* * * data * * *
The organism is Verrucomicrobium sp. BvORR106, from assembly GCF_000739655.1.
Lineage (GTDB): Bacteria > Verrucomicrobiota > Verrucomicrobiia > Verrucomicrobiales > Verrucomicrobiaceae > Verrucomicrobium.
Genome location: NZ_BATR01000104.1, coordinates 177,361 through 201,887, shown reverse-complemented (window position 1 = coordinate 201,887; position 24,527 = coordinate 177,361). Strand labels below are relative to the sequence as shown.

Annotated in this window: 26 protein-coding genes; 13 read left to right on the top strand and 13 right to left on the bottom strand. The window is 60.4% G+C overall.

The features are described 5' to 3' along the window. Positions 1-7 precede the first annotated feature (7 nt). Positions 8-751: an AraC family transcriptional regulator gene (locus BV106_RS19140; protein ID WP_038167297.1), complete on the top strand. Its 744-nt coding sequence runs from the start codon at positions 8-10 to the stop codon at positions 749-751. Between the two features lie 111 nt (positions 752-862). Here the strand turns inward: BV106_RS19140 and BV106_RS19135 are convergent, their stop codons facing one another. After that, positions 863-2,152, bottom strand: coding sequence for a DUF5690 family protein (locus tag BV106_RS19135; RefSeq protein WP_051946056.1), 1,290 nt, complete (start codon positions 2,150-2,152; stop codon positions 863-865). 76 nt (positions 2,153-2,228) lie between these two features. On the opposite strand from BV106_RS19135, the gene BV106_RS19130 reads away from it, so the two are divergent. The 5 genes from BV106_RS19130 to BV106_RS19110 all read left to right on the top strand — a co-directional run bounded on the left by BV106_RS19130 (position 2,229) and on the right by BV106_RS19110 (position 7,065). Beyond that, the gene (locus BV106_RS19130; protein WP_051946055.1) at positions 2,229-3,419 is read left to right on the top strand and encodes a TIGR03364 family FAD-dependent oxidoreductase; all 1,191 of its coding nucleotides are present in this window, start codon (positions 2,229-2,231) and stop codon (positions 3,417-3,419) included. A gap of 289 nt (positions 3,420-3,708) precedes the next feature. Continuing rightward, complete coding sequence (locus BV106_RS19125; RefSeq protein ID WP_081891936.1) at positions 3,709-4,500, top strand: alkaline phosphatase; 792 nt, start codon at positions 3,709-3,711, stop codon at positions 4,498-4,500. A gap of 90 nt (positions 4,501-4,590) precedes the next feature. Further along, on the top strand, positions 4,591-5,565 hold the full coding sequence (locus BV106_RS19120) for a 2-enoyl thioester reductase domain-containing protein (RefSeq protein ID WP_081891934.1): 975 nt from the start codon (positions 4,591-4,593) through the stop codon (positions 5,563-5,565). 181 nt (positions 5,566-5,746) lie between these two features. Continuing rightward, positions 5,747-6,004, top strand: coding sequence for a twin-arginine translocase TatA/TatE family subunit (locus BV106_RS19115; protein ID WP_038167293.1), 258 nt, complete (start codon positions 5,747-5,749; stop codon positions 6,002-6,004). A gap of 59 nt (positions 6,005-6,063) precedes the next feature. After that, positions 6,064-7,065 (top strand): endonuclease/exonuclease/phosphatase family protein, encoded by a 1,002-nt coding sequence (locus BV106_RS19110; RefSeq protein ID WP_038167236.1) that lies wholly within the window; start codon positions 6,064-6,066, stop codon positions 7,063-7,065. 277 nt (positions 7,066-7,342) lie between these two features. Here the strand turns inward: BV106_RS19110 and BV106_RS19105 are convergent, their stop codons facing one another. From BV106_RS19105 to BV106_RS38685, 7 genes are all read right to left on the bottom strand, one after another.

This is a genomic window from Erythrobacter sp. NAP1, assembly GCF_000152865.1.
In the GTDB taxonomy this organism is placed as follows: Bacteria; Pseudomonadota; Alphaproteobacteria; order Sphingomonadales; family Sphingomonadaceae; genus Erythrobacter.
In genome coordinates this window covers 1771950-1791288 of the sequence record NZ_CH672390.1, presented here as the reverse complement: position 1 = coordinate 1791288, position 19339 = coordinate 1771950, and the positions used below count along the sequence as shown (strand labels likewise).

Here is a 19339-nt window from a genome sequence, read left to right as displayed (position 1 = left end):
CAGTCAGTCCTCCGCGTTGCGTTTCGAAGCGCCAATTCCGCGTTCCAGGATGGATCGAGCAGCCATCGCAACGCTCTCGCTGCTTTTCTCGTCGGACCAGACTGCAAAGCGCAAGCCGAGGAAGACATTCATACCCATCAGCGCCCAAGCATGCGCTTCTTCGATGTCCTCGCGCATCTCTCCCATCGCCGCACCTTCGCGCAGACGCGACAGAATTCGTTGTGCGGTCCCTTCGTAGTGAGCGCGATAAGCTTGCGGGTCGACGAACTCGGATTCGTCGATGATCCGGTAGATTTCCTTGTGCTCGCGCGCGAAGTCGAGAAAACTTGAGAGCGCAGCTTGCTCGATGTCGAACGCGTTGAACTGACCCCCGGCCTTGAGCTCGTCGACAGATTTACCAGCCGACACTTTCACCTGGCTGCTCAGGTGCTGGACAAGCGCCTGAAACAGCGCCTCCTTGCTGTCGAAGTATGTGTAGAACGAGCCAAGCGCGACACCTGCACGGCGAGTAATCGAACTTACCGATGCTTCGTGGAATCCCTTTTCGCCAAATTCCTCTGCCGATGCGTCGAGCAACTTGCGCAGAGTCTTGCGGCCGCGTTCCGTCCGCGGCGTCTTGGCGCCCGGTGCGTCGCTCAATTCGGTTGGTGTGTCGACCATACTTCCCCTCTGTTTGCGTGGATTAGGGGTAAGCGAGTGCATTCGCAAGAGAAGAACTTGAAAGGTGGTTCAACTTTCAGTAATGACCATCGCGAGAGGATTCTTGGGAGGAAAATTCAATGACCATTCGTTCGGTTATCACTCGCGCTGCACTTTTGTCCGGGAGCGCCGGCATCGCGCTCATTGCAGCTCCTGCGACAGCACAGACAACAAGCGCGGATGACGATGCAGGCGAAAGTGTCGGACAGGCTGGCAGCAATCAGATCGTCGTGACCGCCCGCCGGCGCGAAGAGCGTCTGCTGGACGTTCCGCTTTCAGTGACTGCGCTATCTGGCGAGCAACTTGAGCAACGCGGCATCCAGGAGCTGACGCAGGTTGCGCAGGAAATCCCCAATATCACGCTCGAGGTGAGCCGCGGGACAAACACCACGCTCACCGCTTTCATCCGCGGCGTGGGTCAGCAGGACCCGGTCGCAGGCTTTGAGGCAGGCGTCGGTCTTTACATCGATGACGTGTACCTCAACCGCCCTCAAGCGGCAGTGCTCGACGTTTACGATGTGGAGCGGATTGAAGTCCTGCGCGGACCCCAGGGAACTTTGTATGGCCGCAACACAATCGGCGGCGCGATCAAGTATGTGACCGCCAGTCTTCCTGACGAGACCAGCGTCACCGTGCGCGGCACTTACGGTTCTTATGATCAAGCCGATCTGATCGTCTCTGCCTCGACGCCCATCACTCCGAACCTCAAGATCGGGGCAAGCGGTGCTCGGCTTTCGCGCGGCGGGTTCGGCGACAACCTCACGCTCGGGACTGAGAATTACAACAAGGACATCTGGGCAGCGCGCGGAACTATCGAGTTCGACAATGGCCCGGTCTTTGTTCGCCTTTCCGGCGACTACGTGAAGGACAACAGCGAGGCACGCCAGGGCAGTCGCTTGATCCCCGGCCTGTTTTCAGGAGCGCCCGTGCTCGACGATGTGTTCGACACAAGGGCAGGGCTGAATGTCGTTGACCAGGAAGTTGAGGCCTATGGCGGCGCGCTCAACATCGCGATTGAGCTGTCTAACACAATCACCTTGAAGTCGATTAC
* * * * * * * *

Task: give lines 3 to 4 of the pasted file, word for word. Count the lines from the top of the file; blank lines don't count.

Genome location: NZ_BATR01000104.1, coordinates 177,361 through 201,887, shown reverse-complemented (window position 1 = coordinate 201,887; position 24,527 = coordinate 177,361). Strand labels below are relative to the sequence as shown.

Annotated in this window: 26 protein-coding genes; 13 read left to right on the top strand and 13 right to left on the bottom strand. The window is 60.4% G+C overall.